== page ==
Rachel Getting Married is a terse, smart, funny and tough family drama about forgiveness and failure written by Jenny Lumet; it's also a loose, smart, broad and bright film about family and love directed by Jonathan Demme. When these two things are in sync, the end result is something truly impressive – a moving story that appeals to your heart and soul without insulting your intelligence, a film full of big scenes that never stoops to the most obvious possible iteration of those big scenes, a movie loaded with great and sincere performances from the top down. When the two parts of Rachel Getting Married fall out of synch – as they do, most notably, in the last third of the film during Demme's raucous, joyous post-wedding reception – it's less catastrophic than it is curious, and the final film is still very much worth watching.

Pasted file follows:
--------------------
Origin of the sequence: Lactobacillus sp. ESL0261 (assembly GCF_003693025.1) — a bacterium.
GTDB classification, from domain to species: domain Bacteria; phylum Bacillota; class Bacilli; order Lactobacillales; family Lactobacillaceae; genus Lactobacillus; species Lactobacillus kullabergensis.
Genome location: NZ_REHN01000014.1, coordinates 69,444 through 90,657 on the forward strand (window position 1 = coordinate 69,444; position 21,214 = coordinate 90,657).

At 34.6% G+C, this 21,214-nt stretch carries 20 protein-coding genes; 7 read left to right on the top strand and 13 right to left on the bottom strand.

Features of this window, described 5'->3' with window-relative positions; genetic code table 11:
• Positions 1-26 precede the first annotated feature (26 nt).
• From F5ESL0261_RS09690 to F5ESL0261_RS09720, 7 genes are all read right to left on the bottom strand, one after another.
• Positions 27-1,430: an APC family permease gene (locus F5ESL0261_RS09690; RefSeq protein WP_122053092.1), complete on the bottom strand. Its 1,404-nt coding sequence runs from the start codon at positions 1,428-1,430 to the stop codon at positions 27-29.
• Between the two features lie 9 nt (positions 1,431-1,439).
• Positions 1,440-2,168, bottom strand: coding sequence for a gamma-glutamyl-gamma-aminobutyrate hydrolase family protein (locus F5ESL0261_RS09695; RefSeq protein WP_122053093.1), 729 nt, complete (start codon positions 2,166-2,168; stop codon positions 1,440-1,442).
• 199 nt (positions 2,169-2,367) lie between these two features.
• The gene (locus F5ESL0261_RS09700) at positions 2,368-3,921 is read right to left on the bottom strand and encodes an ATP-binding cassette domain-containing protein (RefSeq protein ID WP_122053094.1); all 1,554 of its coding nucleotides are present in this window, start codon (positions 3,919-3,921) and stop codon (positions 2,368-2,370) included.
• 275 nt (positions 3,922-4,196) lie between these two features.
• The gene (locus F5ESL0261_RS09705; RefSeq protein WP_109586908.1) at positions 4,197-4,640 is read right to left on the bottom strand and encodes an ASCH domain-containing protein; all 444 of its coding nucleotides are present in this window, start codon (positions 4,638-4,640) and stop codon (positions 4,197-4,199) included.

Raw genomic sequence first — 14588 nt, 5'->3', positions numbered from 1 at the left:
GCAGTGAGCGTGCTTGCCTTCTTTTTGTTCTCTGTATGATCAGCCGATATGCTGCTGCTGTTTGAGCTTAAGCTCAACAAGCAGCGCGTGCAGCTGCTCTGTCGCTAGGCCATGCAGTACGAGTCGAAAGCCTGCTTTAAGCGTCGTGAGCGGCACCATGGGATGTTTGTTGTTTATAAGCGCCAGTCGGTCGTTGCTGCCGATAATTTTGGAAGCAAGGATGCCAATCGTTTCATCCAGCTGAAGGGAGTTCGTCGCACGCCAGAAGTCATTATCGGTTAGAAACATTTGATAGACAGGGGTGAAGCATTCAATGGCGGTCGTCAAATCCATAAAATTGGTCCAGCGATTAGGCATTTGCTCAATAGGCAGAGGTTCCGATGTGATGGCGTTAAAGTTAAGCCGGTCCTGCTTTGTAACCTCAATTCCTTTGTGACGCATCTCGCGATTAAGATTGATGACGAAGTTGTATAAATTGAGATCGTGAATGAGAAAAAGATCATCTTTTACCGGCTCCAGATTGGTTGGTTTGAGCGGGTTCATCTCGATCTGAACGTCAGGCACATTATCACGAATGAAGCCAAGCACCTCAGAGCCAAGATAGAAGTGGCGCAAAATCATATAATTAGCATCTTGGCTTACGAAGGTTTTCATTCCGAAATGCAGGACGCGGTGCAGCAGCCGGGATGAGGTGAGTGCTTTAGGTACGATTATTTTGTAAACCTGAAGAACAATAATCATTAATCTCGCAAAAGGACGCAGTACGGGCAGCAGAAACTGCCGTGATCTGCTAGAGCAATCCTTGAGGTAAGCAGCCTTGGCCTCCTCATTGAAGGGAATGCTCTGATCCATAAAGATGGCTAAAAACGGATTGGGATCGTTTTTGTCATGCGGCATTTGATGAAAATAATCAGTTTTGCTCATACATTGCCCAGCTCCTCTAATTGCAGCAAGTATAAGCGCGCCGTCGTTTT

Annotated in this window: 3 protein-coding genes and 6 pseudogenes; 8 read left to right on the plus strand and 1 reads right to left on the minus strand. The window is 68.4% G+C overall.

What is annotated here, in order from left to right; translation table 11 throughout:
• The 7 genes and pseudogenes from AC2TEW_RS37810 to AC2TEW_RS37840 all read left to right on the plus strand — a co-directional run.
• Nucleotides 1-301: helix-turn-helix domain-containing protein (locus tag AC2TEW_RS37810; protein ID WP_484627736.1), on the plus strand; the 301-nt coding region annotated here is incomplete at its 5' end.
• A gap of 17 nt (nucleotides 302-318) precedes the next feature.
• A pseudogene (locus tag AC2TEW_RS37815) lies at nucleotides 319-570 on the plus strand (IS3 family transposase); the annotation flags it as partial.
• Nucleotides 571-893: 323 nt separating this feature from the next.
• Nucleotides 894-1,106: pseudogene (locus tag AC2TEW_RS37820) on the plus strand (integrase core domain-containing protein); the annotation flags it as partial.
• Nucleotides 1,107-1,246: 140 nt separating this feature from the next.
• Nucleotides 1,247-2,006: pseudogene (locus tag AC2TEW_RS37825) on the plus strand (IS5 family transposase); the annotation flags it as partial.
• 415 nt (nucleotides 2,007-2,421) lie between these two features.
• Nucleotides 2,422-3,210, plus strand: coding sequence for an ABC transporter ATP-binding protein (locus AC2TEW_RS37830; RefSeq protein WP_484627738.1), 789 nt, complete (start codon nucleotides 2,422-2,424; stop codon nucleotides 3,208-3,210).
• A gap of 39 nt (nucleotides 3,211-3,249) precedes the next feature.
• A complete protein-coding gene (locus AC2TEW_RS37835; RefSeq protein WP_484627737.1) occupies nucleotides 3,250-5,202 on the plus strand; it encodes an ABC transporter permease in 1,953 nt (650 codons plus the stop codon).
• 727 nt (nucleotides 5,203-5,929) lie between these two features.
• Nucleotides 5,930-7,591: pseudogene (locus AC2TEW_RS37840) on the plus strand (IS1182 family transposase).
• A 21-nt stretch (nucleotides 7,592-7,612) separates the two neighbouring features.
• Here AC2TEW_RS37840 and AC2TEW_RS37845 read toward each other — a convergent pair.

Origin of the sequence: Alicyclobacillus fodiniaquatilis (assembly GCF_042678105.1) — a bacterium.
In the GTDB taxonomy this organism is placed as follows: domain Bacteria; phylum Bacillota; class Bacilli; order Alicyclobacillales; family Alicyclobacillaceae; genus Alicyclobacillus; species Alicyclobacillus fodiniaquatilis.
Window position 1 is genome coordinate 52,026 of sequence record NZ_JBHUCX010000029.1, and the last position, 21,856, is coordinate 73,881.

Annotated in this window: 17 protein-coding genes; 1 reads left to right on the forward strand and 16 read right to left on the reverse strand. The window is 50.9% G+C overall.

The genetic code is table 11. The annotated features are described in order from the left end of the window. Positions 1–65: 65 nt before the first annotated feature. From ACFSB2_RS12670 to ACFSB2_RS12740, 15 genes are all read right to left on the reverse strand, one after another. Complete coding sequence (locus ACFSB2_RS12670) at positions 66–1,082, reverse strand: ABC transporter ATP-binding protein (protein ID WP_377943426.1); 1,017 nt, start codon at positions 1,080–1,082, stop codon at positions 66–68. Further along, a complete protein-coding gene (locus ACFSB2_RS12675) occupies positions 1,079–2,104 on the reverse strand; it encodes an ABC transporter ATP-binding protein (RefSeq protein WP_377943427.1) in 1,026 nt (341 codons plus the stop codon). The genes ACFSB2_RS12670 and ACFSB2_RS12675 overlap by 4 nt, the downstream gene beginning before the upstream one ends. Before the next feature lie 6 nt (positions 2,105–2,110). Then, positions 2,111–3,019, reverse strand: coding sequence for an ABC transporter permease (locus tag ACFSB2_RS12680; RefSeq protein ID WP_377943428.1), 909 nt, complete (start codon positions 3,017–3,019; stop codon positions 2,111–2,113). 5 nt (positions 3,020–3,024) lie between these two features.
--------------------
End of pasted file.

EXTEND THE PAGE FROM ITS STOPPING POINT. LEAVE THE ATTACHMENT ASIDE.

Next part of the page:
Rachel (Rosemarie DeWitt) is getting married; her little sister Kym (Anne Hathaway) is coming for the big event ... which involves getting picked up from her most recent stay at a rehab clinic. A cynic could look at Hathaway's part in Rachel Getting Married and paraphrase Robert Downey Jr. in Tropic Thunder: Always go full rehab. And while it's true that the Academy and critics tend to reward gritty, hyperbolic portraits of drug-addiction's misery, the fact is that Hathaway's Kym is not quite as simple as that. Kym knows all the things she's done wrong; she also knows she'll keep doing some of them. Immediately, in the car, the lines of battle are drawn, with Kym going on the offense as part of her defense mechanisms, asking her dad (Bill Irwin) and step-mother (Anna Deavere Smith) about how Rachel's holding up: "Are all of her latent food issues coming up? Is she still hoarding Snickers and Cool Whip under the bed?" Soon, Kym's plunged into the thick of the preparations for Rachel's wedding, responding to the chaos by adding to it. ...